Think of your favourite sci-fi film and know that it owes a debt to Akira. Each element of the film – from the neon-lit imagery, the moody, experimental soundtrack to the signature jacket and bike of protagonist Shotaro Kaneda – has become a fixture in cyberpunk iconoclasm. Inspired by Ridley Scott’s Blade Runner (1982) and Steven Lisberger’s Tron (1982), Otomo’s Akira manga ran from 1982 to 1990, spanning over 2,000 pages and laying the foundation for the animated adaptation and all future sci-fi blockbusters.
Akira’s influence can be seen all over The Wachowskis’ 1999 magnum opus The Matrix. Rian Johnson (writer-director, Looper, 2012) and, more recently, the Duffer Brothers (executive producers, Stranger Things, 2016-) have listed it as an inspiration, too. Film critic Roger Ebert wrote of Akira: “The animation was state of the art, the vision was bleak, the tone was a radical departure for American audiences raised to equate animation with cute animals and fairy tales.” Musicians Michael Jackson and Kanye West made music videos based on sequences from the movie; the latter has also based his clothing line on Akira and calls the film his “biggest creative inspiration”.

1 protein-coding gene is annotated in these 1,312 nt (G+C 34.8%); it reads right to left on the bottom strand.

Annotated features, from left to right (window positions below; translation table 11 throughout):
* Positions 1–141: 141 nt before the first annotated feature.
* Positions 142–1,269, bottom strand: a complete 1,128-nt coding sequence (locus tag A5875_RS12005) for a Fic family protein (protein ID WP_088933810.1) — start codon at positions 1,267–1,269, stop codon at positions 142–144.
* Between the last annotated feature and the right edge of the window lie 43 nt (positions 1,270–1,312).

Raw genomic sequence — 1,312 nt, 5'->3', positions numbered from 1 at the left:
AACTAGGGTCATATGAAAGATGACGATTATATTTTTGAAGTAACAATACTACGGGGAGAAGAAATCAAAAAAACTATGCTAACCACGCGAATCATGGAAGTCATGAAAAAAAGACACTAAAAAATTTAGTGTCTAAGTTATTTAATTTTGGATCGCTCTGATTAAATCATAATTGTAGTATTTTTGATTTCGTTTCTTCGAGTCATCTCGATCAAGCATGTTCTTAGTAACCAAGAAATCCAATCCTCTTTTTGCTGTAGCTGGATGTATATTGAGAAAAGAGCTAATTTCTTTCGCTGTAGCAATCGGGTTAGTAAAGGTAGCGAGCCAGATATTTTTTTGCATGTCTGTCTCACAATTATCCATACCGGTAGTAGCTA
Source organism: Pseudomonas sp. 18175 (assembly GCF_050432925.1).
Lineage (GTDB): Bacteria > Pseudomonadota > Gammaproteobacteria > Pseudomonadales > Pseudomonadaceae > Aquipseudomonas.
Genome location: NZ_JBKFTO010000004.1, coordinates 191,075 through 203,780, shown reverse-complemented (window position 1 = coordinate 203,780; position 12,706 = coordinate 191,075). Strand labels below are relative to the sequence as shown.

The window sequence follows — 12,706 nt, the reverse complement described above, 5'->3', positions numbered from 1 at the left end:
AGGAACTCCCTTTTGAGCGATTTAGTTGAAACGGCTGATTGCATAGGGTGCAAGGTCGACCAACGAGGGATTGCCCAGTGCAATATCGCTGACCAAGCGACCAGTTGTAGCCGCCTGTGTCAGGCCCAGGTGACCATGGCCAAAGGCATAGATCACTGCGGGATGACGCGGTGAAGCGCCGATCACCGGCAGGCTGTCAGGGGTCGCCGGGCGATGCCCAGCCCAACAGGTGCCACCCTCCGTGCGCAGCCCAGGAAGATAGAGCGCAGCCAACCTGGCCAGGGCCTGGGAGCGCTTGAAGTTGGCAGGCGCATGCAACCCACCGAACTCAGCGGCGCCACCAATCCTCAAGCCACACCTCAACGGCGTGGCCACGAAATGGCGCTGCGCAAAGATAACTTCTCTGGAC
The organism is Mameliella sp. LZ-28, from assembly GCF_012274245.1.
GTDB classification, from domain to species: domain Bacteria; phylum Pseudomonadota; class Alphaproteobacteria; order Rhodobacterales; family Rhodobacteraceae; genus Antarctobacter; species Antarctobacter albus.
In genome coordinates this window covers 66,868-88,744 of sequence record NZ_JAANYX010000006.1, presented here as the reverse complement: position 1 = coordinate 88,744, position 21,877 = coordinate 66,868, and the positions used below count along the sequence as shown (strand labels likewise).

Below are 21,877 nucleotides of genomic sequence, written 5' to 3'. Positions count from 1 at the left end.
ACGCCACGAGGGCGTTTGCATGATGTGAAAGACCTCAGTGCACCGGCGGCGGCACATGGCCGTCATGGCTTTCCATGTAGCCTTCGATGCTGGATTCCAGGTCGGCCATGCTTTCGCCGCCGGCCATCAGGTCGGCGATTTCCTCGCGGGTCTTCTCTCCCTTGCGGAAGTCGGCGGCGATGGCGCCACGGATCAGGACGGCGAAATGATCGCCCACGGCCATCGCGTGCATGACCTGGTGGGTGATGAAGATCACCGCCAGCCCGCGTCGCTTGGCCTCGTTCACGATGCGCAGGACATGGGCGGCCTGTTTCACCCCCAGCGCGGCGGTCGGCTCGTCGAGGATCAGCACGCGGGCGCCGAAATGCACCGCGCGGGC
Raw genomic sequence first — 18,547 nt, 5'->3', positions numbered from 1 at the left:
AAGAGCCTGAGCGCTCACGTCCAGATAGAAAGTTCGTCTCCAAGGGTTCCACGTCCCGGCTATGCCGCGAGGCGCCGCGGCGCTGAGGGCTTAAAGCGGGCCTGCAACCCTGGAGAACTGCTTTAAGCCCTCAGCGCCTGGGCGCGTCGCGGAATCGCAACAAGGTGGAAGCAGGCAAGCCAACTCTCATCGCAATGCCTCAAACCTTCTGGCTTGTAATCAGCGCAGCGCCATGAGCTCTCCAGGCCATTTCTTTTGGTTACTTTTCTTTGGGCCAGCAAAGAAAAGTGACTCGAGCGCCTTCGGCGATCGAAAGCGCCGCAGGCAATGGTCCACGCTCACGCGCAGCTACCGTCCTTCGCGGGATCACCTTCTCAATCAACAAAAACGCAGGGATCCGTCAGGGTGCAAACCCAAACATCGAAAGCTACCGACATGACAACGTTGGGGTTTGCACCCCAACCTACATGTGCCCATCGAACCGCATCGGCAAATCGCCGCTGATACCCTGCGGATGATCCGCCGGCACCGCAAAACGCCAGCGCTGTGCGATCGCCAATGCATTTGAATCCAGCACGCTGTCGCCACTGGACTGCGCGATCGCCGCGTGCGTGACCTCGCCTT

“One of the main reasons for the worldwide success of Akira is that the original author supervised and directed it himself. Otomo took the time to embody his images and ideas into the film, meticulously composing details the way he wanted to. In my view, he was trying to make a visual world, more than just a Japanese anime movie. This is a work where a first-class creator used his abilities and energies to the fullest to visualise what he had in his mind, without any flattery to the viewers,” says Sasaki.